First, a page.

The review will also consider any possible funding from other government departments for similar support to ensure alignment and ease of access (such as Ministry of Education, Ministry of Social Development, ACC or DHB funding).


The review will consider the barriers that exist for people who are disabled to take advantage of the Total Mobility Scheme’s services. It is important the review identifies what these barriers are and how those barriers could be removed or lessened. A key aim of this would be to improve the scheme’s outreach across New Zealand.


The review will consider whether affordability is a significant issue for users of Total Mobility, and whether the cost of services is prohibitive for users and as such, prevents Total Mobility from achieving its objective of giving effect to the Convention. If required, it will explore options for making Total Mobility more affordable. It will also consider how improving affordability would affect demand for Total Mobility services, and how that could be funded.

The review will investigate and take into account other possible costs faced by Total Mobility users while using the scheme beyond fare costs (such as card fees when paying for taxis and assessment fees).

The review will also examine any impacts of the introduction of permanent half price fares and the sustainability of this subsidy.

Any examination of affordability of Total Mobility will also consider affordability issues for public transport authorities and Waka Kotahi NZ Transport Agency.

The supply of Total Mobility services

The review will examine the supply of Total Mobility services, including the availability of specialist wheelchair accessible vehicles and drivers. If necessary, it will investigate options to increase the supply of services, so that Total Mobility services are reliable, timely and consistently available throughout the day and evening. As a part of this, it should examine alternative models for the delivery of Total Mobility services (including the safety of any alternative models). This would include:

how to take advantage of new and emerging transport services, such as on-demand public transport and community transport;

the possibility of and any barriers to incorporating owners of wheelchair accessible vehicles within the disability community into the Total Mobility Scheme as operators.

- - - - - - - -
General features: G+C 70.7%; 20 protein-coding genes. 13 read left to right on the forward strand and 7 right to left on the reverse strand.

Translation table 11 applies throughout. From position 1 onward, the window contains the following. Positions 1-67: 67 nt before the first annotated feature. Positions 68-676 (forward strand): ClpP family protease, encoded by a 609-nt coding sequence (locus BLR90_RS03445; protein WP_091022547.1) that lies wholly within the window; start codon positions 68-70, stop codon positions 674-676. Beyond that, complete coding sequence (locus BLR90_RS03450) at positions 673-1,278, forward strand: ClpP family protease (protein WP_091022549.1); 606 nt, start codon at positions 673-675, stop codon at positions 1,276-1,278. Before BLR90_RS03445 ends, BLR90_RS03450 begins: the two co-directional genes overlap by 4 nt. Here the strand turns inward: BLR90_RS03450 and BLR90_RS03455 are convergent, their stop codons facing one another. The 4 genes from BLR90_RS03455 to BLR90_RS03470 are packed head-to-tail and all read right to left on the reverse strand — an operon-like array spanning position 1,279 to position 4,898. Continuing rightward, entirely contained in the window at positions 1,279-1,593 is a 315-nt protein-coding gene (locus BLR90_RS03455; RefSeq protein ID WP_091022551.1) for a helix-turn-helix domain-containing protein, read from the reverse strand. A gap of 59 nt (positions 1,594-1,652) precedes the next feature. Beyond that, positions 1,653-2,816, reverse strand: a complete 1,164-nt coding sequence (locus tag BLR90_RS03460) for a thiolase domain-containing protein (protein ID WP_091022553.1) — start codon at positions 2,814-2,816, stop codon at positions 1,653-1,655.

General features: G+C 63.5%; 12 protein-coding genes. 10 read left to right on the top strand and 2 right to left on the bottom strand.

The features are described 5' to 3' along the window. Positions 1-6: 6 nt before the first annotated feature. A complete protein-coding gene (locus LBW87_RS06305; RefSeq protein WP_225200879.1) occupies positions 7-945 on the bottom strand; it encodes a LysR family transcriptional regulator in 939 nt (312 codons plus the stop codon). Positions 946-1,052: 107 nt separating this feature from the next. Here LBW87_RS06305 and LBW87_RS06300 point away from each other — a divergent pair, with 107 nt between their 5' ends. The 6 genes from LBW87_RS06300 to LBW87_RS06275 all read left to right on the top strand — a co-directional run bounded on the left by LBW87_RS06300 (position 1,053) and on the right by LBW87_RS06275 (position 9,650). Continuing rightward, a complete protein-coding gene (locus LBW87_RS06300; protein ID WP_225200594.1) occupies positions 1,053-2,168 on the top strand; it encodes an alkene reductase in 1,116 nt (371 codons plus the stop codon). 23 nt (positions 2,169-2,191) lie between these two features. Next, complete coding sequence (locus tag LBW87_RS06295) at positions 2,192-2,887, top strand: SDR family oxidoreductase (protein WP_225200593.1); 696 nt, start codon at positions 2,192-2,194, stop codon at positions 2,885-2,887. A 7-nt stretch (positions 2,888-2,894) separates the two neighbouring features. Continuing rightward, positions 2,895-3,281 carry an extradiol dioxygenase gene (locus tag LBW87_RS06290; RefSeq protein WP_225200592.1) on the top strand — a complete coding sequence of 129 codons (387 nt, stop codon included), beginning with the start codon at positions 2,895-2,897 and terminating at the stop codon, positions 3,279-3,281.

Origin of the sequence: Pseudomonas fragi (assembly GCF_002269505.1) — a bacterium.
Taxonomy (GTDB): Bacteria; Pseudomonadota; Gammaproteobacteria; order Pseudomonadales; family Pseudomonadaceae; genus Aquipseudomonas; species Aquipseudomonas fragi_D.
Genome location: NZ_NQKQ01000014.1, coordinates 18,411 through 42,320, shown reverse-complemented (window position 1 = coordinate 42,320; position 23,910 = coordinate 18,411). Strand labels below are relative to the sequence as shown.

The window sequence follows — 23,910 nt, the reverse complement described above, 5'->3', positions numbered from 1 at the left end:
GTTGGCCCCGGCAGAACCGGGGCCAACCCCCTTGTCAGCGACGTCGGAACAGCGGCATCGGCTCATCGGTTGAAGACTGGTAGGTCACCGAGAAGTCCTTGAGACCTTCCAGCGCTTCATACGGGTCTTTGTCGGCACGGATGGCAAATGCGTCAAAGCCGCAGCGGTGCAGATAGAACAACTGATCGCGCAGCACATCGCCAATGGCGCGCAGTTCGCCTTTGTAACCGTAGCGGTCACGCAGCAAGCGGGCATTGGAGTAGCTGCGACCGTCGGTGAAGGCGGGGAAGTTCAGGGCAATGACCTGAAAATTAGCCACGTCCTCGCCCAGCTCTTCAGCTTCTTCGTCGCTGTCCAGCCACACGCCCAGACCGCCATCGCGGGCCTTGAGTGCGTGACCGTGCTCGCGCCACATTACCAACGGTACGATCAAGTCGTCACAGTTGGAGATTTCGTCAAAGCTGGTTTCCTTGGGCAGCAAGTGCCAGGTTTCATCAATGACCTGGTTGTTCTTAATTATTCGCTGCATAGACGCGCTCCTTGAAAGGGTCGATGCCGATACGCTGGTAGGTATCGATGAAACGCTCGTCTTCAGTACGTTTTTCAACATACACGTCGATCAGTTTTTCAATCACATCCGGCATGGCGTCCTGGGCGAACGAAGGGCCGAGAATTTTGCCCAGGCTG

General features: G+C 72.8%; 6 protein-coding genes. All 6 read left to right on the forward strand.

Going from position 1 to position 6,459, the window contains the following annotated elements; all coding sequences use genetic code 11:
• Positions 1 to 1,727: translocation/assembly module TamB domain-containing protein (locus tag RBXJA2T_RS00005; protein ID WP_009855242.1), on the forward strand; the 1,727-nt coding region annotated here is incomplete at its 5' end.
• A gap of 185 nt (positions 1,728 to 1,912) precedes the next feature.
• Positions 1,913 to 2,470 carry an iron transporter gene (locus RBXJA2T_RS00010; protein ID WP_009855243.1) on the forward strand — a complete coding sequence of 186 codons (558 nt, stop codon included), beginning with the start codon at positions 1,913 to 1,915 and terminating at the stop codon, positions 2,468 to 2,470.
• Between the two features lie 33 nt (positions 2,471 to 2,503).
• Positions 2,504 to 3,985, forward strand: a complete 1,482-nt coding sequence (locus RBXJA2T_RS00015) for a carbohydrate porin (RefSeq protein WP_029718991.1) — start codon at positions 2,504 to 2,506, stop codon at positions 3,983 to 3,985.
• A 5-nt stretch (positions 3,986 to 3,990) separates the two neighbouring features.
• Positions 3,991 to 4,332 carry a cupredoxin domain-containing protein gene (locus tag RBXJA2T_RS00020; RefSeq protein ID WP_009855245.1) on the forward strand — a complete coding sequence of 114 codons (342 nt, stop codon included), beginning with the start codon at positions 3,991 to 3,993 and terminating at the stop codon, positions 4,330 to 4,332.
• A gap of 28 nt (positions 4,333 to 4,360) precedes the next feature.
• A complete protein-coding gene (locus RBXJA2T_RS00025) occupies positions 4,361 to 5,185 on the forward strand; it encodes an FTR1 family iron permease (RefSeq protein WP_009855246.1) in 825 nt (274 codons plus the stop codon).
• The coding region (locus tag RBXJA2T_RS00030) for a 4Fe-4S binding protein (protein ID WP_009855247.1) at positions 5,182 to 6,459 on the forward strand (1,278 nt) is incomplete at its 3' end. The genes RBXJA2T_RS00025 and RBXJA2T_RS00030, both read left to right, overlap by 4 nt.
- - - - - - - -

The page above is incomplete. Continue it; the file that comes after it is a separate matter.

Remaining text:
The review will consider whether profitability of providing services under the Total Mobility Scheme is an issue for service providers. If necessary, it will explore options for making Total Mobility more attractive for providers to encourage them to operate these services.  

It will also examine how operators are compensated, and alternative models for the ownership and financing of equipment such as wheelchair hoists (see below). The review should identify opportunities and challenges with implementing alternative delivery models.

Any examination of the supply of services should also consider the Total Mobility Scheme’s availability in rural areas and small towns, and possible ways to address the issue of a lack of supply in those areas.

The review will also consider the environmental impact of services offered to ensure these are sustainable overtime.

How aspects of the Scheme's operations can be improved

Operator transport services

The review will consider the provision of wheelchair accessible vehicles. It will consider:

  • the appropriate processes to ensure that this specialised equipment is adequately and regularly inspected through the CoF process, maintained, and replaced when necessary. This would ensure that there is a consistent quality “floor” for equipment that is used by all operators within the Total Mobility Scheme.
  • alternative funding arrangements for the provision of equipment, with the aim of increasing the pool of possible operators (who may otherwise be put-off by the equipment’s high initial costs as well as expensive ongoing maintenance).

The review will also consider elements of Total Mobility that relate to the delivery of services by operators. It will examine whether those elements are fit-for-purpose, including:

  • operator training and certification (including how this can help to ensure customer safety);
  • the Total Mobility complaints mechanism; and
  • operator requirements, and whether those requirements avoid unnecessary barriers to entry.
 Variability of delivery across the country